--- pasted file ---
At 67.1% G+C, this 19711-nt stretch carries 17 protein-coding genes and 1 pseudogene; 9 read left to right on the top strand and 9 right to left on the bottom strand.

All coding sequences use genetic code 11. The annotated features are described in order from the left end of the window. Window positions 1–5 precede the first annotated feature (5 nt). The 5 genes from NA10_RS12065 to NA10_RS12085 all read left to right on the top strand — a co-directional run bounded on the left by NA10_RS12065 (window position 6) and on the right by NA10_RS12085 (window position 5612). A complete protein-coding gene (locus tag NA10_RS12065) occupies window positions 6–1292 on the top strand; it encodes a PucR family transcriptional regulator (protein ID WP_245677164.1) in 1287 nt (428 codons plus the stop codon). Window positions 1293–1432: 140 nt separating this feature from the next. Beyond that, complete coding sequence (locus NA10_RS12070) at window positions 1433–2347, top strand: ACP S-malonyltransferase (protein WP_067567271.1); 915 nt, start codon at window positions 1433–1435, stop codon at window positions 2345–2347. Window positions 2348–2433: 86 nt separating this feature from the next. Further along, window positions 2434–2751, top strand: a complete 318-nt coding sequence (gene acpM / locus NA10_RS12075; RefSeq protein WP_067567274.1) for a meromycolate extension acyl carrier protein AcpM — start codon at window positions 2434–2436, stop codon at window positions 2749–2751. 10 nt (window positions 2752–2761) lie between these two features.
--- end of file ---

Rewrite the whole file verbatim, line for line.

At 67.1% G+C, this 19711-nt stretch carries 17 protein-coding genes and 1 pseudogene; 9 read left to right on the top strand and 9 right to left on the bottom strand.

All coding sequences use genetic code 11. The annotated features are described in order from the left end of the window. Window positions 1–5 precede the first annotated feature (5 nt). The 5 genes from NA10_RS12065 to NA10_RS12085 all read left to right on the top strand — a co-directional run bounded on the left by NA10_RS12065 (window position 6) and on the right by NA10_RS12085 (window position 5612). A complete protein-coding gene (locus tag NA10_RS12065) occupies window positions 6–1292 on the top strand; it encodes a PucR family transcriptional regulator (protein ID WP_245677164.1) in 1287 nt (428 codons plus the stop codon). Window positions 1293–1432: 140 nt separating this feature from the next. Beyond that, complete coding sequence (locus NA10_RS12070) at window positions 1433–2347, top strand: ACP S-malonyltransferase (protein WP_067567271.1); 915 nt, start codon at window positions 1433–1435, stop codon at window positions 2345–2347. Window positions 2348–2433: 86 nt separating this feature from the next. Further along, window positions 2434–2751, top strand: a complete 318-nt coding sequence (gene acpM / locus NA10_RS12075; RefSeq protein WP_067567274.1) for a meromycolate extension acyl carrier protein AcpM — start codon at window positions 2434–2436, stop codon at window positions 2749–2751. 10 nt (window positions 2752–2761) lie between these two features.